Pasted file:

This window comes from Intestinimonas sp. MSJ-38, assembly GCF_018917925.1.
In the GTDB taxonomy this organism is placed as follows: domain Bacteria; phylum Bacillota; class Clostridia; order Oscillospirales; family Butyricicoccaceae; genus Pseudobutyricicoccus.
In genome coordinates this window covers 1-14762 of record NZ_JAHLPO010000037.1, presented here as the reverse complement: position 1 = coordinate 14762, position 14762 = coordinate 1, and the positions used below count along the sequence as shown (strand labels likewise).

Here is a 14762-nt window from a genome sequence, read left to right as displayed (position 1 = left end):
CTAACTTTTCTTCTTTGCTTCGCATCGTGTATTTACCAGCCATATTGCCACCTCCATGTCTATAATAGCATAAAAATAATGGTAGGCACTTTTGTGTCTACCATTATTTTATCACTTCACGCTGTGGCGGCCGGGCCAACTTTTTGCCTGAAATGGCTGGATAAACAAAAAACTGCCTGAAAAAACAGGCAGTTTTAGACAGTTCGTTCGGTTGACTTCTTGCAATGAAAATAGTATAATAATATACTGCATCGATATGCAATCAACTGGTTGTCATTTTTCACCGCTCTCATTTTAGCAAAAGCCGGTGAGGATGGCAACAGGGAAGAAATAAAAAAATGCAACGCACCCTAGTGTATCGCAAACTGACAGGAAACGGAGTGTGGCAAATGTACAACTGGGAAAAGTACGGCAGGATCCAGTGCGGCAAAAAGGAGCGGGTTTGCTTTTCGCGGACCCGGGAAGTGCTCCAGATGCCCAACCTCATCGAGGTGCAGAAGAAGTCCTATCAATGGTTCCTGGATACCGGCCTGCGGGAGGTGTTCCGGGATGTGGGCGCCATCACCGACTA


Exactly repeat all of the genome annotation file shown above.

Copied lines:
This window comes from Intestinimonas sp. MSJ-38, assembly GCF_018917925.1.
In the GTDB taxonomy this organism is placed as follows: domain Bacteria; phylum Bacillota; class Clostridia; order Oscillospirales; family Butyricicoccaceae; genus Pseudobutyricicoccus.
In genome coordinates this window covers 1-14762 of record NZ_JAHLPO010000037.1, presented here as the reverse complement: position 1 = coordinate 14762, position 14762 = coordinate 1, and the positions used below count along the sequence as shown (strand labels likewise).

Here is a 14762-nt window from a genome sequence, read left to right as displayed (position 1 = left end):
CTAACTTTTCTTCTTTGCTTCGCATCGTGTATTTACCAGCCATATTGCCACCTCCATGTCTATAATAGCATAAAAATAATGGTAGGCACTTTTGTGTCTACCATTATTTTATCACTTCACGCTGTGGCGGCCGGGCCAACTTTTTGCCTGAAATGGCTGGATAAACAAAAAACTGCCTGAAAAAACAGGCAGTTTTAGACAGTTCGTTCGGTTGACTTCTTGCAATGAAAATAGTATAATAATATACTGCATCGATATGCAATCAACTGGTTGTCATTTTTCACCGCTCTCATTTTAGCAAAAGCCGGTGAGGATGGCAACAGGGAAGAAATAAAAAAATGCAACGCACCCTAGTGTATCGCAAACTGACAGGAAACGGAGTGTGGCAAATGTACAACTGGGAAAAGTACGGCAGGATCCAGTGCGGCAAAAAGGAGCGGGTTTGCTTTTCGCGGACCCGGGAAGTGCTCCAGATGCCCAACCTCATCGAGGTGCAGAAGAAGTCCTATCAATGGTTCCTGGATACCGGCCTGCGGGAGGTGTTCCGGGATGTGGGCGCCATCACCGACTA